By Faith Rudebusch
For 12,000 years, wolves have roamed Southeast Alaska's rugged Alexander Archipelago—a 300-mile stretch of more than 1,000 islands mostly within the Tongass National Forest. Now, their old-growth forest habitat is rapidly disappearing, putting the wolves at risk. As the region's logging policies garner controversy, a new study examines what the wolves need in order to survive.
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The Center for Biological Diversity added $10,000 on Friday to the reward for information leading to the arrest and conviction of those responsible for shooting and killing an endangered wolf earlier this month in south-central Oregon. The wolf—a female known as OR-28, who recently had a pup—was found dead Oct. 6.
The U.S. Fish and Wildlife Service is also offering a $5,000 reward in the case.
OR-28. Oregon Department of Fish and Wildlife
"The illegal killing of wolf OR-28 is heartbreaking. She was a pioneering animal, one of the first wolves to make the journey from northeastern to western Oregon," said Amaroq Weiss, the center's West Coast wolf organizer. "OR-28 was also a first-time mother, who leaves behind her mate and single pup to fend for themselves. This was a cowardly crime. I hope the perpetrator is caught quickly."
Because she lived in the western two-thirds of Oregon, OR-28 was protected under the federal Endangered Species Act. Poaching a protected species is punishable by a heavy fine and jail time. In 2015 the Oregon Department of Fish and Wildlife reported six wolf deaths due to illegal shootings, ingesting poison or from suspicious but unknown causes. This is the highest number of illegal and suspicious wolf mortalities recorded in Oregon in a single year. Only one of the 2015 wolf deaths resulted in a conviction.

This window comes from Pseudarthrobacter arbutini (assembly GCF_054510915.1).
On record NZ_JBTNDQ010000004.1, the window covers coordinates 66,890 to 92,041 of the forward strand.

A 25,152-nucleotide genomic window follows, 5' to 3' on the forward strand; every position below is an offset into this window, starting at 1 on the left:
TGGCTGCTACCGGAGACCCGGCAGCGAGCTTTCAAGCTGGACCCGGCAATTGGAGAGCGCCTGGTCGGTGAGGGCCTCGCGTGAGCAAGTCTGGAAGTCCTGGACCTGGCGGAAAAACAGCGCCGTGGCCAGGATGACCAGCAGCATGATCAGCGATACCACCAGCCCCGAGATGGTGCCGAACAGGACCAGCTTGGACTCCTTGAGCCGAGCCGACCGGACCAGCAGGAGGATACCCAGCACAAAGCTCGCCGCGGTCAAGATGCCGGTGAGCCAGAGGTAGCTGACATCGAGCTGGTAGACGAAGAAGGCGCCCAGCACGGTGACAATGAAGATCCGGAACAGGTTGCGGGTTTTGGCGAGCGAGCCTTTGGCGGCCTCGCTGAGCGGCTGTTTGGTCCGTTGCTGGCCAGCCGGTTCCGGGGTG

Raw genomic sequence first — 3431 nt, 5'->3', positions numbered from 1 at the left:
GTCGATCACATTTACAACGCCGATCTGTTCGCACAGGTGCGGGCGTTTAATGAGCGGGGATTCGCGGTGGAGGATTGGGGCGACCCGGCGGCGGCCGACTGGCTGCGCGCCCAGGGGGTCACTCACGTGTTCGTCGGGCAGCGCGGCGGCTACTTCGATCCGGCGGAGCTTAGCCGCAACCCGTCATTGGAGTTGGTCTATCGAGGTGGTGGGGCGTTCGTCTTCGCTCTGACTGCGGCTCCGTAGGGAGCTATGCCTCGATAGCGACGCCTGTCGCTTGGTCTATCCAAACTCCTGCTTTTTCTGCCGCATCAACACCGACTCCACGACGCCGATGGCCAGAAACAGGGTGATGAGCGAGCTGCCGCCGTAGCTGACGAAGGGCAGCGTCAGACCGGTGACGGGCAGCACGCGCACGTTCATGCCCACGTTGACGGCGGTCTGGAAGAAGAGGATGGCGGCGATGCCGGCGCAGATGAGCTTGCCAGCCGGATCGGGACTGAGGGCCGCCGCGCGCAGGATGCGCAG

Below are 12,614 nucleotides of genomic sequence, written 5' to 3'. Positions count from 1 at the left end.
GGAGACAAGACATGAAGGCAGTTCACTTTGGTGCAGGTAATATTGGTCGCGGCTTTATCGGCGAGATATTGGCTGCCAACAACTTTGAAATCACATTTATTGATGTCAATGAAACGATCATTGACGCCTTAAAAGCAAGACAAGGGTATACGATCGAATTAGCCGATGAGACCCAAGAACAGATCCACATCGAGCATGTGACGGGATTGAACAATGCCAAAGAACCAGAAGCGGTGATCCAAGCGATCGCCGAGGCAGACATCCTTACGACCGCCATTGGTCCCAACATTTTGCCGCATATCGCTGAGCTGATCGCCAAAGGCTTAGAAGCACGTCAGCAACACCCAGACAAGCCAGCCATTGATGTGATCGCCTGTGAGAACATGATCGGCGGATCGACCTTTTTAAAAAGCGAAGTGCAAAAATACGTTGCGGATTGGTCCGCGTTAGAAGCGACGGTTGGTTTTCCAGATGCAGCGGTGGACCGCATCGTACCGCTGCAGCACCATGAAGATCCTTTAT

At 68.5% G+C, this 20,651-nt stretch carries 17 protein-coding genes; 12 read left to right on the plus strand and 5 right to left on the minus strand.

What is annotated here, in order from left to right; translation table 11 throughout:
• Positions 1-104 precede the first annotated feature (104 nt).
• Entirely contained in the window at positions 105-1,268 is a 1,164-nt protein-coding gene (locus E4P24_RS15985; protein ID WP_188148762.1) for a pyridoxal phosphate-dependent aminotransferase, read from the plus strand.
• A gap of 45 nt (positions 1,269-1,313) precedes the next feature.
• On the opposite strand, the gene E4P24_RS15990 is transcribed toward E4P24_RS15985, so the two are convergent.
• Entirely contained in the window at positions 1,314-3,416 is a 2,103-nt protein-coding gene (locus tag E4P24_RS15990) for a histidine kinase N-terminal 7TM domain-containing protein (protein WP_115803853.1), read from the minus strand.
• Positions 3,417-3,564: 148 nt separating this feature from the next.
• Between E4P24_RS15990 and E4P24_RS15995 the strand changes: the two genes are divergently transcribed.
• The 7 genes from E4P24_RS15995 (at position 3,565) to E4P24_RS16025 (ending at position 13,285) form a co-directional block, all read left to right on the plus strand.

Anyone with information about this case can call the U.S. Fish and Wildlife Service at (503) 682-6131 or the Oregon State Police Tip Line at (800) 452-7888. Callers may remain anonymous.
News of OR-28's death comes on the heels of a statewide poll that found that the vast majority of Oregonians—from both rural and urban areas—oppose hunting as a way to manage wolves and believe wildlife officials wrongly removed state protections from wolves last November. The poll also revealed that most Oregonians believe nonlethal methods should be the primary focus in reducing conflicts between wolves and livestock.
"Oregonians love wolves and want them protected. The poaching of OR-28 is a disgusting crime that shouldn't go unpunished," Weiss said. "Someone out there almost certainly knows who did this, and I really hope they'll step forward and help secure justice for this wolf."
Court Stops U.S. Fish & Wildlife from Killing Wild Red Wolves via @EcoWatch https://t.co/qFrZeiiRFM— Project Coyote (@Project Coyote)1475676173.0
The U.S. District Court for the Eastern District of North Carolina today issued a preliminary injunction that orders the U.S. Fish and Wildlife Service (USFWS) to stop capturing and killing—and authorizing private landowners to capture and kill—members of the rapidly dwindling population of wild red wolves.